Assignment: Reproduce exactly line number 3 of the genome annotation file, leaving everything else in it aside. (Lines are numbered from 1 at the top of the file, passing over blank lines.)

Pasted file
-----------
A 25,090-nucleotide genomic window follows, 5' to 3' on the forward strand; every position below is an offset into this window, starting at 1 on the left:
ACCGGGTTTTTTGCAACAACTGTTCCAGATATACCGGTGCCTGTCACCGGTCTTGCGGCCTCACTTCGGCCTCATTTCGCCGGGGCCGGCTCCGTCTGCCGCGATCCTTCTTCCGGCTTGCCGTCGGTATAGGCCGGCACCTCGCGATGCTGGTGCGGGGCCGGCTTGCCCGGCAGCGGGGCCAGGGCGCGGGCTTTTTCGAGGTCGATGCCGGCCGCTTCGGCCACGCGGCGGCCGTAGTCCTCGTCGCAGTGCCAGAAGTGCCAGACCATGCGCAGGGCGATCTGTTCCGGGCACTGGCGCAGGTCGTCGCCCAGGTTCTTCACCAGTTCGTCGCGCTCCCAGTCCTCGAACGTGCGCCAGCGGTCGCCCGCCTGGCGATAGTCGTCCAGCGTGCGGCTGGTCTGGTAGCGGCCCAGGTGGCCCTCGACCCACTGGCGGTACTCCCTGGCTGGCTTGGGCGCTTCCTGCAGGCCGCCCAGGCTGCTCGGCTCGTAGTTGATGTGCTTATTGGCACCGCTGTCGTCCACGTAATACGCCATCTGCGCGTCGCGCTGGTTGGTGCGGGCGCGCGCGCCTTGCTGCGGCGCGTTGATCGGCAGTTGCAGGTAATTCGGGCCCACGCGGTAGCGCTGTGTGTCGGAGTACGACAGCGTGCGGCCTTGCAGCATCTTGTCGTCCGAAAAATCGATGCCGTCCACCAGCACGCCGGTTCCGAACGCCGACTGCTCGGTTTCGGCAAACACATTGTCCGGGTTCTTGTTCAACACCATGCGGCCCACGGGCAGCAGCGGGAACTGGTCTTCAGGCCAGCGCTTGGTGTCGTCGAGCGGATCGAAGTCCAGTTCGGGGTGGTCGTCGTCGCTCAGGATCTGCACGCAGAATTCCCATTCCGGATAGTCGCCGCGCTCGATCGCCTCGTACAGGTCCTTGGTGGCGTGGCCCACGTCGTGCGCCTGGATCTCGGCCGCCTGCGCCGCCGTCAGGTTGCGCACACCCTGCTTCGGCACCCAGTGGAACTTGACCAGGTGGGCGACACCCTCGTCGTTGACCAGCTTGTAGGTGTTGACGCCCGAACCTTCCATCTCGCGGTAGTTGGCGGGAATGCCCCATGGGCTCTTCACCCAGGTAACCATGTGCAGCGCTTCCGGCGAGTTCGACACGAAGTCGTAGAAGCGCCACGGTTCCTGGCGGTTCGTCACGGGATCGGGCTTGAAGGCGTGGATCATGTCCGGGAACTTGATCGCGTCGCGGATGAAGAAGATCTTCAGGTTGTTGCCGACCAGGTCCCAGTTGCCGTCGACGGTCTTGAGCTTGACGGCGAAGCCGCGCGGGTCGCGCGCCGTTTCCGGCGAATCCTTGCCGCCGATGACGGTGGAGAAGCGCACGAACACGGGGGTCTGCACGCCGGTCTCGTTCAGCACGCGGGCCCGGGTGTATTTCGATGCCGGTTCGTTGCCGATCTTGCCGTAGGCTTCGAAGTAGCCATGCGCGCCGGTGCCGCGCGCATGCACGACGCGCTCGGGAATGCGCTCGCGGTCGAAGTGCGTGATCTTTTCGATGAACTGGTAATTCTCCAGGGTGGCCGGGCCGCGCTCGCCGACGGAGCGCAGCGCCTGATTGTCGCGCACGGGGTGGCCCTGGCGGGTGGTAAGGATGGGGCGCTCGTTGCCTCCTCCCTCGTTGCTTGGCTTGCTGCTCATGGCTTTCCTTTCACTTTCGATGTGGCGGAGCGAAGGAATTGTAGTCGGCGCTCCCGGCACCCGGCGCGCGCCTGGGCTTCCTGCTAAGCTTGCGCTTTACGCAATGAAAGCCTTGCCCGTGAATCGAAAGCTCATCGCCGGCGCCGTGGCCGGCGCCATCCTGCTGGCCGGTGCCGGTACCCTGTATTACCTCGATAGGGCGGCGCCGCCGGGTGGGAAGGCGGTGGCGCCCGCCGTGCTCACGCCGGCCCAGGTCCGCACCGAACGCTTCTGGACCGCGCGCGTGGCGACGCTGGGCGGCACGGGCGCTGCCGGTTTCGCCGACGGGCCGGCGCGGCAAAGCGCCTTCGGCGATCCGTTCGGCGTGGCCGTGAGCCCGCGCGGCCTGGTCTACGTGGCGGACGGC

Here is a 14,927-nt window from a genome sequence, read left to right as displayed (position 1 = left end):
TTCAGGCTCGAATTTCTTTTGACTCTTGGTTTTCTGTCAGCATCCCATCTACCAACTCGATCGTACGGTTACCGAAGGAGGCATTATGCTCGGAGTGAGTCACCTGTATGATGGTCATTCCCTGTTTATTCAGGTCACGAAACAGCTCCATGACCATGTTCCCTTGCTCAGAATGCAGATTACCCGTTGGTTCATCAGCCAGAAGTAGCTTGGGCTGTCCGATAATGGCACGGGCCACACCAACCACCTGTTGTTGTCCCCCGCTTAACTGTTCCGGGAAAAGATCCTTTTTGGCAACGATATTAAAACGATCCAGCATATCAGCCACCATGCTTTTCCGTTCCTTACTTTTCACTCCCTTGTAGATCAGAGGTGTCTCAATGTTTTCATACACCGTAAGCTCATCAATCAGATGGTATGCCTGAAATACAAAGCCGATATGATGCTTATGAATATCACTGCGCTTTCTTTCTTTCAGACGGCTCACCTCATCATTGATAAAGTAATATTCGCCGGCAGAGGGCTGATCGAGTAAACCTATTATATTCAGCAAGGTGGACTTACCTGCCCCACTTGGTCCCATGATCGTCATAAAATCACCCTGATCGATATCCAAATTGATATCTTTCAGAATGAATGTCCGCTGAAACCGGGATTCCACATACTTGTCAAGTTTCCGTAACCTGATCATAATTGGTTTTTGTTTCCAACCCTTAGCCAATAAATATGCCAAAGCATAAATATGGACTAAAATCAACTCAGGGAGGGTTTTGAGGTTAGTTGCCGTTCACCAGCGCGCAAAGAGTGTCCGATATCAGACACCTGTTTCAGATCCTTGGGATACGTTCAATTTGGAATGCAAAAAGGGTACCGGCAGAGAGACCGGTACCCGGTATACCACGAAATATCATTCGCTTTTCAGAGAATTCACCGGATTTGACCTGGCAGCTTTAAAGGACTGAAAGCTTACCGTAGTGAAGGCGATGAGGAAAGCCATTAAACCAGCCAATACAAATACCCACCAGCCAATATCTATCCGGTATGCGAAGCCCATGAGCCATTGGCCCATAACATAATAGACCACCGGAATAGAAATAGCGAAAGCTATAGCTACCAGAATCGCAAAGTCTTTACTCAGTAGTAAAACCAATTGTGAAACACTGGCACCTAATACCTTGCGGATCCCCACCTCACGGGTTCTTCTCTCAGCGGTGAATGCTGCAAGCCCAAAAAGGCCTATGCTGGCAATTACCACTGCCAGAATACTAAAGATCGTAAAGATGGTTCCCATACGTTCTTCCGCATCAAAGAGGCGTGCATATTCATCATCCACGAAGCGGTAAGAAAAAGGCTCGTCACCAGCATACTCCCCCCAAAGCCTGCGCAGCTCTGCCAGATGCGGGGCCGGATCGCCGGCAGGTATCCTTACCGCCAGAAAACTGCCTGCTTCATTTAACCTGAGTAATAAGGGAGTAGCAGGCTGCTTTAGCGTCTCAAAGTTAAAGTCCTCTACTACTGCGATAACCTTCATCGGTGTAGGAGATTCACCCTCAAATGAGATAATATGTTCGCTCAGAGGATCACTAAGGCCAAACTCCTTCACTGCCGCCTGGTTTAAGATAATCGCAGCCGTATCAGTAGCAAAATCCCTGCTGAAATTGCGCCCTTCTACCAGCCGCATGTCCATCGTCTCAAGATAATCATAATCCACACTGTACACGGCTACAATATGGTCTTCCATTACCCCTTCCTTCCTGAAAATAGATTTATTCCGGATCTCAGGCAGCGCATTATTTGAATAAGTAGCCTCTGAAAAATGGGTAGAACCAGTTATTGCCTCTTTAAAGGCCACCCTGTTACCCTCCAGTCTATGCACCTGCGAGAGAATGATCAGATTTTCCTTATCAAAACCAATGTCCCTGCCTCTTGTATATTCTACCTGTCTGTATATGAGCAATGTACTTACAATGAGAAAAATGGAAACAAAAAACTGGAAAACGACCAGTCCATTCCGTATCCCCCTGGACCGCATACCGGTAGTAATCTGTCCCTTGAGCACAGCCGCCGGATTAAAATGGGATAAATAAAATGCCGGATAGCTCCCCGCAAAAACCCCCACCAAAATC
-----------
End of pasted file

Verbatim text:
Here is a 14,927-nt window from a genome sequence, read left to right as displayed (position 1 = left end):